State workers take down a Confederate national flag on the grounds of the state Capitol, June 24, 2015, in Montgomery, Ala. Alabama Gov. Robert Bentley ordered Confederate flags taken down from a monument at the state Capitol. 
Photo by Martin Swant/AP

Alabama governor sued for ordering removal of Confederate flags


An Alabama attorney is suing Gov. Robert Bentley for issuing an order last month to remove four Confederate flags from the state Capitol grounds, reported.

The lawsuit, filed by Melvin Hasting in Montgomery County Circuit Court on Tuesday, alleges that the Republican governor “overstepped his authority” in ordering the flags to be taken down following last month’s shooting massacre in Charleston, South Carolina. That attack left nine African American parishioners dead at the historic Emanuel AME Church, where the victims had gathered for a Bible study session. Photographs show the admitted gunman, Dylann Roof, posing with the Confederate battle flag in pictures taken prior to the attack.

RELATED: Charleston shooter expected to appear in court

Lawmakers in South Carolina voted to remove the Confederate emblem from the Capitol grounds in Columbia last week. And on Friday, the flag – along with the flag pole – came down.

Unlike in South Carolina, however, which requires a two-thirds supermajority of both houses of the state legislature in order to make any changes to Civil War symbols, Alabama has no law prohibiting the removal of Confederate flags by executive order. On June 24 – one week after the Charleston shooting – Gov. Bentley ordered the removal of four flags that flew above a memorial honoring Civil War soldiers in front of the statehouse in Montgomery.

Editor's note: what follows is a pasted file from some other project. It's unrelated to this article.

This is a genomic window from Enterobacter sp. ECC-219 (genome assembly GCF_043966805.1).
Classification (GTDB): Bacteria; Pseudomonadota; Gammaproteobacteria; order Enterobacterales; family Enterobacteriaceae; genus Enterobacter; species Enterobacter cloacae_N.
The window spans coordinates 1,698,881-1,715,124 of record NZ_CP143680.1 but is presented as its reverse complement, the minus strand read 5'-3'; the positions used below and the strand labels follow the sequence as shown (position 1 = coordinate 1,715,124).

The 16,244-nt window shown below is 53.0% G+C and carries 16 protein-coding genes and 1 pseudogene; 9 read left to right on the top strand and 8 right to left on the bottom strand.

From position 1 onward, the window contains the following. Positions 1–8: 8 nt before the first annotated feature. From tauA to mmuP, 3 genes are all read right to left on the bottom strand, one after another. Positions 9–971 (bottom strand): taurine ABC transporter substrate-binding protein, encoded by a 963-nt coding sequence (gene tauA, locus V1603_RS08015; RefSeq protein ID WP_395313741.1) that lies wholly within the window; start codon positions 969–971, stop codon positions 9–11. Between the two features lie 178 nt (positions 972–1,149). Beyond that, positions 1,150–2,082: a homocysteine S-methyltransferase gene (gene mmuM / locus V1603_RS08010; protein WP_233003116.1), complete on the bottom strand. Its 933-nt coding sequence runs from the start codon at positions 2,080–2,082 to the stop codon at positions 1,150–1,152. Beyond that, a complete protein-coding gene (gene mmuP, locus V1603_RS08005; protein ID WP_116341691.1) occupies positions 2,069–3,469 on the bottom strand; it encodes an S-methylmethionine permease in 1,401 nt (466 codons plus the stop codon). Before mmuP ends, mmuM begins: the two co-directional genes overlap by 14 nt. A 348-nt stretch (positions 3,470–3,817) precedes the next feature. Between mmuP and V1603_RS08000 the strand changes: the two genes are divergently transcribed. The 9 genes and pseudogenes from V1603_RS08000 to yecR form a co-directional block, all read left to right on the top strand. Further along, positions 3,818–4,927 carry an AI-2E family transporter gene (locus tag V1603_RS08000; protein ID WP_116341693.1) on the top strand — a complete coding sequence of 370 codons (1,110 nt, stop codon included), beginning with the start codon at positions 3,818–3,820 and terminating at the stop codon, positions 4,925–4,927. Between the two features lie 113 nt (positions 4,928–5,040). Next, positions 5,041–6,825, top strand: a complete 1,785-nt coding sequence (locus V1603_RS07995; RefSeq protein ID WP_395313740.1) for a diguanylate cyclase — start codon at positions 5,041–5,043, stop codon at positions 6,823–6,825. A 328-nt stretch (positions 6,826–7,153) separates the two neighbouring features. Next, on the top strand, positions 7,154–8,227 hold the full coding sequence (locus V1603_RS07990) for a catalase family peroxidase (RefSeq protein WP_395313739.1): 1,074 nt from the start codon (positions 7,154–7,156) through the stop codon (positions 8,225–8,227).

“This is the right thing to do,” Bentley told at the time. “We are facing some major issues in this state regarding the budget and other matters that we need to deal with. This had the potential to become a major distraction as we go forward. I have taxes to raise, we have work to do. And it was my decision that the flag needed to come down.”

RELATED: President Obama greeted by Confederate flags in Oklahoma

Hasting, however, believes the governor’s action marked a violation of Alabama code, under which the Alabama Historical Commission has a duty to “promote and increase knowledge and understanding of the history of this State from the earliest time to the present, including the archaeological, Indian, Spanish, British, French, colonial, Confederate and American eras.” He asked the court for a preliminary injunction to settle the question over the powers of the Historical Commission and the governor, and for the Confederate flags to be returned to the memorial in their original condition.